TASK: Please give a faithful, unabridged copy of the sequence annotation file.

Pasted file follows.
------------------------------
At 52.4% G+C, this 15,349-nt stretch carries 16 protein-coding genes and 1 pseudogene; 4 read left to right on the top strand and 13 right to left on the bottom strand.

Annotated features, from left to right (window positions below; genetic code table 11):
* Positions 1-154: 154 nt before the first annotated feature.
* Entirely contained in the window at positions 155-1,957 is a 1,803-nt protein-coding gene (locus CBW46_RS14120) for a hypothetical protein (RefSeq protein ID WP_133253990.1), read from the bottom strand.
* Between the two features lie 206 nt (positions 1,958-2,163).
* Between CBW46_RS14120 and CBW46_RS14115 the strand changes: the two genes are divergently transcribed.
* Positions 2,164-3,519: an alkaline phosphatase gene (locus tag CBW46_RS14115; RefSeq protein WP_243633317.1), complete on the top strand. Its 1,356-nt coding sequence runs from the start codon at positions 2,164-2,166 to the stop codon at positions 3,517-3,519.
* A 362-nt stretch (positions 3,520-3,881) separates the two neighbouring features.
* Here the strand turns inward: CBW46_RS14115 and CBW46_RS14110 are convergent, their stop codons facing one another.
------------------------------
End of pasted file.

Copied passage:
At 52.4% G+C, this 15,349-nt stretch carries 16 protein-coding genes and 1 pseudogene; 4 read left to right on the top strand and 13 right to left on the bottom strand.

Annotated features, from left to right (window positions below; genetic code table 11):
* Positions 1-154: 154 nt before the first annotated feature.
* Entirely contained in the window at positions 155-1,957 is a 1,803-nt protein-coding gene (locus CBW46_RS14120) for a hypothetical protein (RefSeq protein ID WP_133253990.1), read from the bottom strand.
* Between the two features lie 206 nt (positions 1,958-2,163).
* Between CBW46_RS14120 and CBW46_RS14115 the strand changes: the two genes are divergently transcribed.
* Positions 2,164-3,519: an alkaline phosphatase gene (locus tag CBW46_RS14115; RefSeq protein WP_243633317.1), complete on the top strand. Its 1,356-nt coding sequence runs from the start codon at positions 2,164-2,166 to the stop codon at positions 3,517-3,519.
* A 362-nt stretch (positions 3,520-3,881) separates the two neighbouring features.
* Here the strand turns inward: CBW46_RS14115 and CBW46_RS14110 are convergent, their stop codons facing one another.